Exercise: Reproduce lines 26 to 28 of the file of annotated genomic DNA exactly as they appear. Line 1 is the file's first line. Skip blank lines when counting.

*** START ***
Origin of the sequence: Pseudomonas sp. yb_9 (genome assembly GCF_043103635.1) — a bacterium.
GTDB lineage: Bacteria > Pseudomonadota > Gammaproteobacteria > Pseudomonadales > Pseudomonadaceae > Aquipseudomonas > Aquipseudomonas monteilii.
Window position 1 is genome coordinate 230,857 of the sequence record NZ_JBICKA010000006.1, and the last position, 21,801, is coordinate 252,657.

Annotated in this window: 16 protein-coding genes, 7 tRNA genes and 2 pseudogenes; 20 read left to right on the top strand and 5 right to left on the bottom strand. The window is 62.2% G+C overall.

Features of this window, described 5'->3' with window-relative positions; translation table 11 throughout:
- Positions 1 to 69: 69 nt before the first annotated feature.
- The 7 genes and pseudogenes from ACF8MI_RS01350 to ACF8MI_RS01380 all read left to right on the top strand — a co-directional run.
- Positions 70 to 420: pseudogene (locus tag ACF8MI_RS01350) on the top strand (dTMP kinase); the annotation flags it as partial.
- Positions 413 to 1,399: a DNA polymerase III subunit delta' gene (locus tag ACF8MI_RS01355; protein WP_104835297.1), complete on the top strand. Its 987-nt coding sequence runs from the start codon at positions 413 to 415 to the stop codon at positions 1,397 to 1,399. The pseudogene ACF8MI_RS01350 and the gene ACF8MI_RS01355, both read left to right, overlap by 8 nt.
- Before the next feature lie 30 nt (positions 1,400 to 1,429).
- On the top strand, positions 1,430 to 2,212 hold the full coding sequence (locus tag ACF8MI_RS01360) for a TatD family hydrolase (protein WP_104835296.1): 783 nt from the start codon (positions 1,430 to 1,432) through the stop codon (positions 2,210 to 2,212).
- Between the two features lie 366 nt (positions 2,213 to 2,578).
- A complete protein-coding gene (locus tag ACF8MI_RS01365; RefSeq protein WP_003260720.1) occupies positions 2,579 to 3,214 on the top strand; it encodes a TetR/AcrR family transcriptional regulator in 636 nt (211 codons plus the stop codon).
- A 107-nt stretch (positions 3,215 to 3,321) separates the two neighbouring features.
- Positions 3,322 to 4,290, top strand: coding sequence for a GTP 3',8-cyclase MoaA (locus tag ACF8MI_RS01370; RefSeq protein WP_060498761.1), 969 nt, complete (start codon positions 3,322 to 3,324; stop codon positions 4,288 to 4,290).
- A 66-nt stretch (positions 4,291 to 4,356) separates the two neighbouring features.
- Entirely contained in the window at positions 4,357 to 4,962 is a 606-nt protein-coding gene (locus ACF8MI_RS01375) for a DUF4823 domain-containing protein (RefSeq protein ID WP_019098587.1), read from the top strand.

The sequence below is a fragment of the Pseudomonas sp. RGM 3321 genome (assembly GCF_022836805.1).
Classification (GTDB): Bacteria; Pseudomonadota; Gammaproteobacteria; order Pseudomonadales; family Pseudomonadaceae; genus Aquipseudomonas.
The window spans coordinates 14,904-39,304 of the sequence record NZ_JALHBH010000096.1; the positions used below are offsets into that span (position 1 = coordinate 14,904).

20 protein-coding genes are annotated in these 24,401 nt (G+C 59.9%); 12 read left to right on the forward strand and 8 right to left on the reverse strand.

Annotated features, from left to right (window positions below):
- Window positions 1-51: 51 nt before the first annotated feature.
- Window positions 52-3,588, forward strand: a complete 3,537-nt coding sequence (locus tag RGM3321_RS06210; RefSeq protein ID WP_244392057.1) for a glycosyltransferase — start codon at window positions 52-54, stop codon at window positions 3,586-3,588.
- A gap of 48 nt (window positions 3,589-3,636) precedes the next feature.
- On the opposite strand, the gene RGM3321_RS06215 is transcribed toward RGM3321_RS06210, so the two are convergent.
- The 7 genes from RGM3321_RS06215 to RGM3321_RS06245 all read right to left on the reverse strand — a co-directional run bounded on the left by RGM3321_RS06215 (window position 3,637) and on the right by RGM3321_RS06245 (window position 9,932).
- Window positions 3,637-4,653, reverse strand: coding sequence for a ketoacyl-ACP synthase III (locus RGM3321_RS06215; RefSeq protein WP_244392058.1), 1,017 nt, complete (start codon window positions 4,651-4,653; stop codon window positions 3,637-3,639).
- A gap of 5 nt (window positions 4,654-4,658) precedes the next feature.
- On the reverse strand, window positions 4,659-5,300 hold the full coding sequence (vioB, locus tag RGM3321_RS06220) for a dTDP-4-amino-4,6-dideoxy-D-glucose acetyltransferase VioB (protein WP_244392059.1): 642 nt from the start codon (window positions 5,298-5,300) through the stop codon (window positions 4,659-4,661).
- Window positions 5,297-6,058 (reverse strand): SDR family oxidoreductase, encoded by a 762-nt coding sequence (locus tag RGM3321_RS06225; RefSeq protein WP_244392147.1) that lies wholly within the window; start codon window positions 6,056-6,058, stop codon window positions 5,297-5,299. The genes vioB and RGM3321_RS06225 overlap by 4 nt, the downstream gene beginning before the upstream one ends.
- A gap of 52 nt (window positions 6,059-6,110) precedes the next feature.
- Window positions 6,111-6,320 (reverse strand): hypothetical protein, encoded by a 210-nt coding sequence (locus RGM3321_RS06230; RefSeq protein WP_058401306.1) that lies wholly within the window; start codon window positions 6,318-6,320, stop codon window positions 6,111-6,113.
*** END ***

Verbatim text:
- On the opposite strand, the gene RGM3321_RS06215 is transcribed toward RGM3321_RS06210, so the two are convergent.
- The 7 genes from RGM3321_RS06215 to RGM3321_RS06245 all read right to left on the reverse strand — a co-directional run bounded on the left by RGM3321_RS06215 (window position 3,637) and on the right by RGM3321_RS06245 (window position 9,932).
- Window positions 3,637-4,653, reverse strand: coding sequence for a ketoacyl-ACP synthase III (locus RGM3321_RS06215; RefSeq protein WP_244392058.1), 1,017 nt, complete (start codon window positions 4,651-4,653; stop codon window positions 3,637-3,639).